Google commemorates 120th anniversary of Aboriginal Australian Pearl Mary Gibbs

Google the multinational technology company commemorated on Sunday the 120th birthday of famous aboriginal woman Pearl Mary Gibbs.

The especial occasion was celebrated in a portrait on Google’s homepage.

Capture Google

Activist Pearl Gibbs “Gambanyi” is widely regarded among the 20th-century’s leading advocates for Aboriginal rights. 

The Doodle, illustrated by Yuwi, Torres Strait Islander and South Sea Islander guest artist Dylan Mooney, celebrates revolutionary Aboriginal Australian activist Pearl Gibbs “Gambanyi”, who is widely regarded among the 20th-century’s leading advocates for Aboriginal rights. Reported Google.

My hope is that people reflect on our history within Australia and know our past and what Aunty Pearl Gibbs has done for this nation. I also hope that Indigenous women are celebrated for what they do for our community, in whatever that may be. Indigenous women are our heroes.” Told to Google, Dylan Mooney.

Pearl Mary Gibbs “Gambanyi” was born on 18th July 190, she was descended of the Ngiyampaa people on her mother’s side, and was a public face of the fight for Aboriginal and Torres Strait Islander emancipation in the 20th century. Reported NITV.

In 1937, Gibbs helped form the Aborigines Progressive Association (APA), an all-Aboriginal activist alliance that campaigned for Aboriginal citizenship, suffrage, and an end to unjust governmental bodies. As APA secretary beginning in 1938, she exposed the inhumane conditions and exploitation of women and children at government-run Aboriginal reserves. A public speaker as charismatic as she was influential, Gibbs helped organize the Day of Mourning protest that same year. Widely credited as the catalyst of the contemporary Aboriginal political movement, this demonstration was the first to bring the plight of Indigenous Australians to national attention.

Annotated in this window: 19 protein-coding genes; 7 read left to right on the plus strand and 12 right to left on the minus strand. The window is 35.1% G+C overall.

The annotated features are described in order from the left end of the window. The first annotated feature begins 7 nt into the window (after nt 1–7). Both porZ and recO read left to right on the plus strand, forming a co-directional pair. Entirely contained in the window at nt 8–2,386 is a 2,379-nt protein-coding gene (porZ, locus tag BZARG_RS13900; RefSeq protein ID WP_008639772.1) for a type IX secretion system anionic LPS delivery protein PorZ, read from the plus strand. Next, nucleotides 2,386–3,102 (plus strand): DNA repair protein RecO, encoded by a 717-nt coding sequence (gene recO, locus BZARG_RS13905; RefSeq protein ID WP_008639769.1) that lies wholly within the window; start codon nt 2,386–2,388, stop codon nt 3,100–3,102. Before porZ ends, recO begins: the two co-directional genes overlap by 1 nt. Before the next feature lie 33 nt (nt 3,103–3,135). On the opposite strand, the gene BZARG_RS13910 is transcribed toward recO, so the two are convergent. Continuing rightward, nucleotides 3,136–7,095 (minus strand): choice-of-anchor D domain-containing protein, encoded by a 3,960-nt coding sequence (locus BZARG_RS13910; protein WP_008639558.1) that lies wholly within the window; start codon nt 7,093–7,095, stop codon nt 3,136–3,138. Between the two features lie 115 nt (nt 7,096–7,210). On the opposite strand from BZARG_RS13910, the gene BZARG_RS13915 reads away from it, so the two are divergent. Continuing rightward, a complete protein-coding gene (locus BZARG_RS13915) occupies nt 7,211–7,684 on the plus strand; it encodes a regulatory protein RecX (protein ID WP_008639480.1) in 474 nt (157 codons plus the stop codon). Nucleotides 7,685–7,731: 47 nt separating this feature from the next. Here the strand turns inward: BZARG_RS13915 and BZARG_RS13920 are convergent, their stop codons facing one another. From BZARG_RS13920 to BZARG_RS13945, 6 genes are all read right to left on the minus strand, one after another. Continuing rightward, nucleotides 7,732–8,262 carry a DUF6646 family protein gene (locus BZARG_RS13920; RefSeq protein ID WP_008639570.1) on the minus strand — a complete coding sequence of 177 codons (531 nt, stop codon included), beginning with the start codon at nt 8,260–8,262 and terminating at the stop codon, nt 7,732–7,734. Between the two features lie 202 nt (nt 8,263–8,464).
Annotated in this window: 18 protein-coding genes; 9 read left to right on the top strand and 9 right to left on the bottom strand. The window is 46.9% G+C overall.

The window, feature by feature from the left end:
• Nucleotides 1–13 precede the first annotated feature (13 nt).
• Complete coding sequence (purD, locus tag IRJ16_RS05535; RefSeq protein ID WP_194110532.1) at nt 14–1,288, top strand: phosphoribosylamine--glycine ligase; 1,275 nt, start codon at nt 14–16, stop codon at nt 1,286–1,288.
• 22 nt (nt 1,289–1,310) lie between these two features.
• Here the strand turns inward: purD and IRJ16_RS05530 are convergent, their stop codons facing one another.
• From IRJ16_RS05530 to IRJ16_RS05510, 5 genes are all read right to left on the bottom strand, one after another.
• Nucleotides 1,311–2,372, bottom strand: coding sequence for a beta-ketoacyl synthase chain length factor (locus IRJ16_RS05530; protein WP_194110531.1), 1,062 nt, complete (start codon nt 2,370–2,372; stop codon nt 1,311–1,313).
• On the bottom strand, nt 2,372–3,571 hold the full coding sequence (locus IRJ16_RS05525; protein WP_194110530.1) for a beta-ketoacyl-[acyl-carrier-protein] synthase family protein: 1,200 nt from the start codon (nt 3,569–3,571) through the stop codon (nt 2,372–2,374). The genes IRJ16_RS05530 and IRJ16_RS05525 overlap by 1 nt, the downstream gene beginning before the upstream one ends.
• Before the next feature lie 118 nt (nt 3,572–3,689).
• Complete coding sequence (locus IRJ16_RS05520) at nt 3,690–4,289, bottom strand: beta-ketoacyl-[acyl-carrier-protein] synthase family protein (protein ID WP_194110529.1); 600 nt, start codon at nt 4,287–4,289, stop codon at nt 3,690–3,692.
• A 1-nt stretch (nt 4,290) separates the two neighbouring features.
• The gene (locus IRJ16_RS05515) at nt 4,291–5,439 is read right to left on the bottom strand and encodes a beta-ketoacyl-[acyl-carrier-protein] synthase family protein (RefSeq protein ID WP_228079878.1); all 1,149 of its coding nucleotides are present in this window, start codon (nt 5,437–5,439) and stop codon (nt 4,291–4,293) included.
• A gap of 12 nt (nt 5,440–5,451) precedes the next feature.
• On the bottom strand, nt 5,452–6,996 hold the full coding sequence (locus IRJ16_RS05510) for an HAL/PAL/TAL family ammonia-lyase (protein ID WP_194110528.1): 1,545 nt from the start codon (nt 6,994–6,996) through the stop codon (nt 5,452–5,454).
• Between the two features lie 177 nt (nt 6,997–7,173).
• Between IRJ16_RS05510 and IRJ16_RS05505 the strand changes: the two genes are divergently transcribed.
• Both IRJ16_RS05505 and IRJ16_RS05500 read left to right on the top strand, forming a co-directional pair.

Gibbs never faltered in her efforts for Indigenous justice over the decades that followed, a struggle that culminated in 1954 when the New South Wales Aborigines Welfare Board appointed her as its first—and only—female member. She also helped organize the Aboriginal-Australian Fellowship (AAF) in 1956. With Gibbs at the helm, the AAF petitioned for a change in the Australian constitution, which paved the way for the 1967 referendum that granted Indigenous Australians suffrage and citizenship. 

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